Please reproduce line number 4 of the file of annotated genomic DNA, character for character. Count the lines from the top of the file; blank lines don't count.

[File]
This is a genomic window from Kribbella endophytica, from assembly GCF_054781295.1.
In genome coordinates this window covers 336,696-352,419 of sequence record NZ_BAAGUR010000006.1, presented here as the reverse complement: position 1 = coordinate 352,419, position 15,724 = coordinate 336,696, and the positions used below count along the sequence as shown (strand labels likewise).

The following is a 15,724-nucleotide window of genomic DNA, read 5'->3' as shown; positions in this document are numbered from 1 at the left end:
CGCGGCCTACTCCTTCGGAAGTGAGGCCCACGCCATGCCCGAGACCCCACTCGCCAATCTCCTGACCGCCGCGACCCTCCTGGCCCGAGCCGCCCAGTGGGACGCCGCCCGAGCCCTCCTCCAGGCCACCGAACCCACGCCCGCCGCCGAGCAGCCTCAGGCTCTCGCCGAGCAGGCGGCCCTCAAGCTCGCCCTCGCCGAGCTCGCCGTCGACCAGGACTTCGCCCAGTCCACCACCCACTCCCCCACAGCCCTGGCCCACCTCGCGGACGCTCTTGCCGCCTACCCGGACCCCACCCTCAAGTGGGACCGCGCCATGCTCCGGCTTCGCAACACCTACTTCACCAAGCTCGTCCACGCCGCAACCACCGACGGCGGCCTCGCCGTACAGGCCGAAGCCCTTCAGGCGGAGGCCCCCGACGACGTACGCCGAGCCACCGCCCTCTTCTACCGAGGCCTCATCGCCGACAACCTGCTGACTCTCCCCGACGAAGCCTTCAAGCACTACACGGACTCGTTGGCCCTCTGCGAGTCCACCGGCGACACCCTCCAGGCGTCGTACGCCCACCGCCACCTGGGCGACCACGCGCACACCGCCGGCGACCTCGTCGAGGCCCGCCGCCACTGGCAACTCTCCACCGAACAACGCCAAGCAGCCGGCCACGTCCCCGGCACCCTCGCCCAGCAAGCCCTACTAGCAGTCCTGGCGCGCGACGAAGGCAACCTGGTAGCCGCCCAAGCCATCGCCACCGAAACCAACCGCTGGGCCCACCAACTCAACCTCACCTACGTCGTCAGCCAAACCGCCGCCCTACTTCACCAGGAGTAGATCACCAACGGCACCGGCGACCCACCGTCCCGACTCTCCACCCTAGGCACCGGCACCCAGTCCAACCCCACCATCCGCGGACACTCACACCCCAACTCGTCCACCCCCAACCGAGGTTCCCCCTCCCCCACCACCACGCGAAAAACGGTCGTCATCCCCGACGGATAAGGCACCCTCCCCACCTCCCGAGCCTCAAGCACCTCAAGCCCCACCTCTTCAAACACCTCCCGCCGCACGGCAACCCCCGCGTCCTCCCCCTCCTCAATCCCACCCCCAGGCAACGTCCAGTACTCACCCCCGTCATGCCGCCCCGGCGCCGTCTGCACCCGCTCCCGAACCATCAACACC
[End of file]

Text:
CGCGGCCTACTCCTTCGGAAGTGAGGCCCACGCCATGCCCGAGACCCCACTCGCCAATCTCCTGACCGCCGCGACCCTCCTGGCCCGAGCCGCCCAGTGGGACGCCGCCCGAGCCCTCCTCCAGGCCACCGAACCCACGCCCGCCGCCGAGCAGCCTCAGGCTCTCGCCGAGCAGGCGGCCCTCAAGCTCGCCCTCGCCGAGCTCGCCGTCGACCAGGACTTCGCCCAGTCCACCACCCACTCCCCCACAGCCCTGGCCCACCTCGCGGACGCTCTTGCCGCCTACCCGGACCCCACCCTCAAGTGGGACCGCGCCATGCTCCGGCTTCGCAACACCTACTTCACCAAGCTCGTCCACGCCGCAACCACCGACGGCGGCCTCGCCGTACAGGCCGAAGCCCTTCAGGCGGAGGCCCCCGACGACGTACGCCGAGCCACCGCCCTCTTCTACCGAGGCCTCATCGCCGACAACCTGCTGACTCTCCCCGACGAAGCCTTCAAGCACTACACGGACTCGTTGGCCCTCTGCGAGTCCACCGGCGACACCCTCCAGGCGTCGTACGCCCACCGCCACCTGGGCGACCACGCGCACACCGCCGGCGACCTCGTCGAGGCCCGCCGCCACTGGCAACTCTCCACCGAACAACGCCAAGCAGCCGGCCACGTCCCCGGCACCCTCGCCCAGCAAGCCCTACTAGCAGTCCTGGCGCGCGACGAAGGCAACCTGGTAGCCGCCCAAGCCATCGCCACCGAAACCAACCGCTGGGCCCACCAACTCAACCTCACCTACGTCGTCAGCCAAACCGCCGCCCTACTTCACCAGGAGTAGATCACCAACGGCACCGGCGACCCACCGTCCCGACTCTCCACCCTAGGCACCGGCACCCAGTCCAACCCCACCATCCGCGGACACTCACACCCCAACTCGTCCACCCCCAACCGAGGTTCCCCCTCCCCCACCACCACGCGAAAAACGGTCGTCATCCCCGACGGATAAGGCACCCTCCCCACCTCCCGAGCCTCAAGCACCTCAAGCCCCACCTCTTCAAACACCTCCCGCCGCACGGCAACCCCCGCGTCCTCCCCCTCCTCAATCCCACCCCCAGGCAACGTCCAGTACTCACCCCCGTCATGCCGCCCCGGCGCCGTCTGCACCCGCTCCCGAACCATCAACACC